The programs I use in my conversion process are Word, Atlantis and Calibre. I have Sigil on standby in case I need to tweak the ePub file. Here’s the step-by-step I follow:

  • Save my final version of my manuscript in DOC format,
  • Open it in Atlantis and save as a new DOC file. (The reason for this is that Atlantis will strip out a lot of the offending MS Code that can sometimes interfere with a clean conversion). Atlantis is a paid program but is relatively inexpensive. I don’t write in it but it was worth the $40 or so I paid to help cut out some of th headaches I ran into when a file went between several different computers and word processing programs. You can find out more about Atlantis here.
  • Still using Atlantis, you will click on File -> Save Special ->Save as Ebook. This will export your DOC file as an ePUB file. It will also open up a new dialog box where you will add your product description, author, key words, rights, etc. It will also allow you to embed your cover image and tag it as cover. So, be sure to have the Amazon KDP tag page open so you can make sure you are maximizing your exposure on Amazon by using the right tags.
  • Once you have your ePUB file, open it in either Adobe Digital Editions or another ePUB program. Do not use emulators because they will not always show you an accurate version of your file. You are looking for several things here. You want to make sure your active table of contents works and takes you to the right “page” in your e-book. You also want to make sure your e-books looks the way you want it to. Do your chapters all start on new pages? Is your formatting consistent? Are your first line indents too wide or not wide enough? This is your chance to tweak your e-book before uploading it and putting it on sale. It is a pain but look at every page and make sure all your links are there.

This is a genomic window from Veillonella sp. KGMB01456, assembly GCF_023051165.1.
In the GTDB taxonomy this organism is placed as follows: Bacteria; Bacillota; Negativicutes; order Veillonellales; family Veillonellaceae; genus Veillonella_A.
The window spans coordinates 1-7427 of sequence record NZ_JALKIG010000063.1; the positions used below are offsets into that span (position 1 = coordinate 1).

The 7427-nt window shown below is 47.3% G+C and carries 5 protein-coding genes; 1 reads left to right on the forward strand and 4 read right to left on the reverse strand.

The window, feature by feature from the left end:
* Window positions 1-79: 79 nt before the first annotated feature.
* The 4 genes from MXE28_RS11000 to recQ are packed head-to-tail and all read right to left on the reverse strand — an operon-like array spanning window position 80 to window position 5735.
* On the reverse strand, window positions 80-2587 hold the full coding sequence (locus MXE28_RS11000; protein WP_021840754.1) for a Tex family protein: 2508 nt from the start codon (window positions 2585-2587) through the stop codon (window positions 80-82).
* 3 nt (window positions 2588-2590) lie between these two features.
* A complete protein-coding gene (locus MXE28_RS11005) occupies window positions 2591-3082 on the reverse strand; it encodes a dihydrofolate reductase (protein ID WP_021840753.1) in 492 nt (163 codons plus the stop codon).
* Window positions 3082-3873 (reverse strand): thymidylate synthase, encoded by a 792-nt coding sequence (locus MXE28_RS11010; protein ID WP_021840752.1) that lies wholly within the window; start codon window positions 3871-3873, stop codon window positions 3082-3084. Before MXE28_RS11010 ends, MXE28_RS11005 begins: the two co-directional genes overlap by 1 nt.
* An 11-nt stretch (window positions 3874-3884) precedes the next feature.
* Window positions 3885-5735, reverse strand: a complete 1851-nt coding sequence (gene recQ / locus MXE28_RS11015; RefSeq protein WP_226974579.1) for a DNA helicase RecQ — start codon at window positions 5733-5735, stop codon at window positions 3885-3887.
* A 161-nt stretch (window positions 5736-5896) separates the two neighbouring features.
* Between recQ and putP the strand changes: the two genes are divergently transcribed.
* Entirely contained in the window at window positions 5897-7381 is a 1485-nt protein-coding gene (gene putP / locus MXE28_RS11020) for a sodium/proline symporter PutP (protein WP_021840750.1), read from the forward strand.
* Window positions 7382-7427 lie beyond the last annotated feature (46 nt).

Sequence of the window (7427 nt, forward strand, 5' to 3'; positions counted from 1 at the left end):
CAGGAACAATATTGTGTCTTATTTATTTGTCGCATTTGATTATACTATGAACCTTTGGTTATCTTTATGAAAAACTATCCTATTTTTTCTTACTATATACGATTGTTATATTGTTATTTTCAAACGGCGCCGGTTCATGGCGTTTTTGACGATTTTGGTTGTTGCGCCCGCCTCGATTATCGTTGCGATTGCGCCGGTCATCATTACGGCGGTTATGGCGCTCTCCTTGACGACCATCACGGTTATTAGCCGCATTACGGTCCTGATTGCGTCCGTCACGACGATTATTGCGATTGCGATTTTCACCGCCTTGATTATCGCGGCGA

• If you see any problems with your e-book that are basic “coding” problems or minor content problems — ie, you saw a spelling error while checking formatting — the easiest way to deal with it is to open your ePUB file in Sigil. I like Sigil because I can edit the underlying HTML code or do minor text editing without any problem. (Note, you can skip the Atlantis step if you save your DOC file as an HTML-filtered file and import it into Sigil.)